Dwight Gooden and Darryl Strawberry, once shunned by the organization that raised them, have officially come full circle. The ultrapopular power pitcher and slugging outfielder will be inducted into the Mets’ Hall of Fame on Aug. 1.
Joining Gooden and Strawberry, both of whom dealt with substance-abuse problems and spent time in prison, will be Frank Cashen and Davey Johnson — the general manager and manager of the 1986 Mets team that won the World Series with Gooden and Strawberry.
“For me, being inducted, it’s like a homecoming,” Gooden said yesterday in a telephone news conference.
Added Strawberry: “When I look back over it, there were no greater days than being a Met, wearing No. 18 and representing the city in the National League of baseball. This just doesn’t make my day. It makes my year.”
The Mets revived their Hall of Fame after neglecting to make it part of last year’s Citi Field opening and receiving criticism for not honoring their past. The Aug. 1 ceremony, before a game against Arizona, will relaunch the endeavor.
Ten years ago, such an announcement didn’t seem likely. Both Gooden and Strawberry left the Mets in ugly fashion, and both received second chances in New York from Yankees owner George Steinbrenner. Strawberry picked up three World Series rings with the Yankees, in 1996, 1998 and 1999, and Gooden contributed to the 1996 and 2000 titles.
Strawberry reconciled with the Mets about five years ago, however, and Gooden was touched by the fans’ reaction when he attended the final Shea Stadium game in 2008. Gooden came to some Mets games last year to see his nephew, Gary Sheffield.
And now, both men, while offering gratitude to Steinbrenner, declared their allegiances to the Mets.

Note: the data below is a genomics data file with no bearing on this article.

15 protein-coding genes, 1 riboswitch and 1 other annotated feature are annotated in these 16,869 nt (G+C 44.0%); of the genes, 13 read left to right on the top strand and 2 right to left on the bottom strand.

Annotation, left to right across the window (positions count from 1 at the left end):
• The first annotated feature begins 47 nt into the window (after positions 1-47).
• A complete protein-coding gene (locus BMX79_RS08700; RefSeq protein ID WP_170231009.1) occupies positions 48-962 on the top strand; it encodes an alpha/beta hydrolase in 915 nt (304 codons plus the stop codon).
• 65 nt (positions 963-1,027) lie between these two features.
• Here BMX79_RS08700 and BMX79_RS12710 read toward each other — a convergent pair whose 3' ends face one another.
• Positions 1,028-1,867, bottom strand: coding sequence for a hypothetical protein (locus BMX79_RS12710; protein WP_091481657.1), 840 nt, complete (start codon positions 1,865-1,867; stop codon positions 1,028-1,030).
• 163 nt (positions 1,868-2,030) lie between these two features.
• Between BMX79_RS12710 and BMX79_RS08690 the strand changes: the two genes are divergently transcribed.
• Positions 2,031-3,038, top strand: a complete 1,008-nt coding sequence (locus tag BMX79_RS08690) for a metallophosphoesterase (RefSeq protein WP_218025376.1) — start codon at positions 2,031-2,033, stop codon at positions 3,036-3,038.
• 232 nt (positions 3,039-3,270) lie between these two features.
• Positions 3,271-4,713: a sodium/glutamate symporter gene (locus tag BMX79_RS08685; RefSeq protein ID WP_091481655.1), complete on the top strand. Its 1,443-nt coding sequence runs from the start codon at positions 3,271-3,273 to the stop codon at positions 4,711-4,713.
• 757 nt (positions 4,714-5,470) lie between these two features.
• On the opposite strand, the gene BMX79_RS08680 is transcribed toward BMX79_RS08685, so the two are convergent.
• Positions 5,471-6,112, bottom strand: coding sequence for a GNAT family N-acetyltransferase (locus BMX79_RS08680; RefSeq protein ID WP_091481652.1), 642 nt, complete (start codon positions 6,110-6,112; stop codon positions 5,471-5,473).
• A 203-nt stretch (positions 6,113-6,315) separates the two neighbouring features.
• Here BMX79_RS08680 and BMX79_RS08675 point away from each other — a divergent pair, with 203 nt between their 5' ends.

“For me, I’ve always been a Met,” Strawberry said. “That’s where I started — being drafted by them, having all of the success in a Met uniform. That has always been home for me.”
The “biggest mistake I ever made,” Strawberry said, was leaving the Mets for the Dodgers as a free agent after the 1990 season.
Gooden left the Mets in the middle of the 1994 season after a failed drug test earned him a suspension. “When I left, I was heartbroken,” Gooden said. “. . . I had let them down, and I wanted to correct the situation I had with the Mets. Deep inside, I was always a Met, and I always will be a Met.”
Gooden is second in wins (157) and strikeouts (1,875) on the team’s all-time list, behind Hall of Famer Tom Seaver. Strawberry is still the leader with 252 home runs, 733 RBIs, 662 runs and 469 extra-base hits.
Johnson managed three teams after the Mets fired him in 1990, but he’s best known for exhibiting a bravado that matched his players’ on those mid-1980s Mets teams. “I’m very honored and humbled, and you guys know, it’s not easy to humble me,” Johnson said. “. . . It was fun being part of that team. There was something exciting going on every day.”
Cashen, the Mets’ general manager from 1980-91, said: “I think it’s great for the club to know that is sort of where you can go. I’m happy to be a part of it.”
CLAIMS TO FAME
DARRYL STRAWBERRY: A Met from 1983-90, he is the franchise leader with 252 HRs, 733 RBIs, 662 runs and 469 extra-base hits. Rookie of the Year in 1983 when he hit 26 HRs with 74 RBIs. Hit 27 HRs and drove in 99 runs during the 1986 season. In 1987, hit 39 home runs and stole 36 bases.
DWIGHT GOODEN: Spent 11 seasons as a Met (1984-94). His 157 wins trail only Tom Seaver on team's all-time list. Debuted as a 19-year-old in 1984 when he won 17 games with a rookie-record 276 strikeouts. Best season was 1985, when he led majors in wins (24), strikeouts (268) and ERA (1.53).